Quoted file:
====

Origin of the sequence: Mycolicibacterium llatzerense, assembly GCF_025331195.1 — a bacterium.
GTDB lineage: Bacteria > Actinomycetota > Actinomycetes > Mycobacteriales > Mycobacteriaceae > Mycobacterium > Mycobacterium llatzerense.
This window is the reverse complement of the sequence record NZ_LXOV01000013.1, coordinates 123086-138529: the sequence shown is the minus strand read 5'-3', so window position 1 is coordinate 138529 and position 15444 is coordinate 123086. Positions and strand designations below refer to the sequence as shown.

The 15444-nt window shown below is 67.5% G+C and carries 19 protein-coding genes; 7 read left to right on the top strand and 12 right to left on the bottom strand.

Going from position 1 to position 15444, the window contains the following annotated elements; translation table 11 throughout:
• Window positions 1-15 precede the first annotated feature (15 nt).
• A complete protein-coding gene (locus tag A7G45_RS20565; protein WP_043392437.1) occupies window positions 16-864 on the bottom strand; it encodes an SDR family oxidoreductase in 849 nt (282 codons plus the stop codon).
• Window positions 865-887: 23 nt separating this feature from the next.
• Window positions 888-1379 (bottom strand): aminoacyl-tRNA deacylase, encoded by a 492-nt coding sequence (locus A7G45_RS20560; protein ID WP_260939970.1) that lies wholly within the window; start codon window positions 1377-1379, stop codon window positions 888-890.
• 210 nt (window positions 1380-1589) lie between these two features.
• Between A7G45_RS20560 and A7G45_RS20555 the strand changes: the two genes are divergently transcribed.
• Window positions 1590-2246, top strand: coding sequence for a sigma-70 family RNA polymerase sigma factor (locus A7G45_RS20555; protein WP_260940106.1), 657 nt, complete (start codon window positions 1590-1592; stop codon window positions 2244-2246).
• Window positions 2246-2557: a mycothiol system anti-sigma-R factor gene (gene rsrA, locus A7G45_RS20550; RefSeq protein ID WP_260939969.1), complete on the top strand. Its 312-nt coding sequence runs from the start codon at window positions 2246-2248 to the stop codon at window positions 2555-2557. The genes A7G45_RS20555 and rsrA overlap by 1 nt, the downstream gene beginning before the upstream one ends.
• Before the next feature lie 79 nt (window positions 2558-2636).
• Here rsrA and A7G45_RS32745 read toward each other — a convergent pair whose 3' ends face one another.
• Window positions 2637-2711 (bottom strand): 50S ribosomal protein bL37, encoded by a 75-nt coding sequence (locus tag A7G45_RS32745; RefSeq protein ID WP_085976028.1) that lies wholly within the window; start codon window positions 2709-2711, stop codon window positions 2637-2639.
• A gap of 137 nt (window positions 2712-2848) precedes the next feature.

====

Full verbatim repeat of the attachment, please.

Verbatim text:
Origin of the sequence: Mycolicibacterium llatzerense, assembly GCF_025331195.1 — a bacterium.
GTDB lineage: Bacteria > Actinomycetota > Actinomycetes > Mycobacteriales > Mycobacteriaceae > Mycobacterium > Mycobacterium llatzerense.
This window is the reverse complement of the sequence record NZ_LXOV01000013.1, coordinates 123086-138529: the sequence shown is the minus strand read 5'-3', so window position 1 is coordinate 138529 and position 15444 is coordinate 123086. Positions and strand designations below refer to the sequence as shown.

The 15444-nt window shown below is 67.5% G+C and carries 19 protein-coding genes; 7 read left to right on the top strand and 12 right to left on the bottom strand.

Going from position 1 to position 15444, the window contains the following annotated elements; translation table 11 throughout:
• Window positions 1-15 precede the first annotated feature (15 nt).
• A complete protein-coding gene (locus tag A7G45_RS20565; protein WP_043392437.1) occupies window positions 16-864 on the bottom strand; it encodes an SDR family oxidoreductase in 849 nt (282 codons plus the stop codon).
• Window positions 865-887: 23 nt separating this feature from the next.
• Window positions 888-1379 (bottom strand): aminoacyl-tRNA deacylase, encoded by a 492-nt coding sequence (locus A7G45_RS20560; protein ID WP_260939970.1) that lies wholly within the window; start codon window positions 1377-1379, stop codon window positions 888-890.
• 210 nt (window positions 1380-1589) lie between these two features.
• Between A7G45_RS20560 and A7G45_RS20555 the strand changes: the two genes are divergently transcribed.
• Window positions 1590-2246, top strand: coding sequence for a sigma-70 family RNA polymerase sigma factor (locus A7G45_RS20555; protein WP_260940106.1), 657 nt, complete (start codon window positions 1590-1592; stop codon window positions 2244-2246).
• Window positions 2246-2557: a mycothiol system anti-sigma-R factor gene (gene rsrA, locus A7G45_RS20550; RefSeq protein ID WP_260939969.1), complete on the top strand. Its 312-nt coding sequence runs from the start codon at window positions 2246-2248 to the stop codon at window positions 2555-2557. The genes A7G45_RS20555 and rsrA overlap by 1 nt, the downstream gene beginning before the upstream one ends.
• Before the next feature lie 79 nt (window positions 2558-2636).
• Here rsrA and A7G45_RS32745 read toward each other — a convergent pair whose 3' ends face one another.
• Window positions 2637-2711 (bottom strand): 50S ribosomal protein bL37, encoded by a 75-nt coding sequence (locus tag A7G45_RS32745; RefSeq protein ID WP_085976028.1) that lies wholly within the window; start codon window positions 2709-2711, stop codon window positions 2637-2639.
• A gap of 137 nt (window positions 2712-2848) precedes the next feature.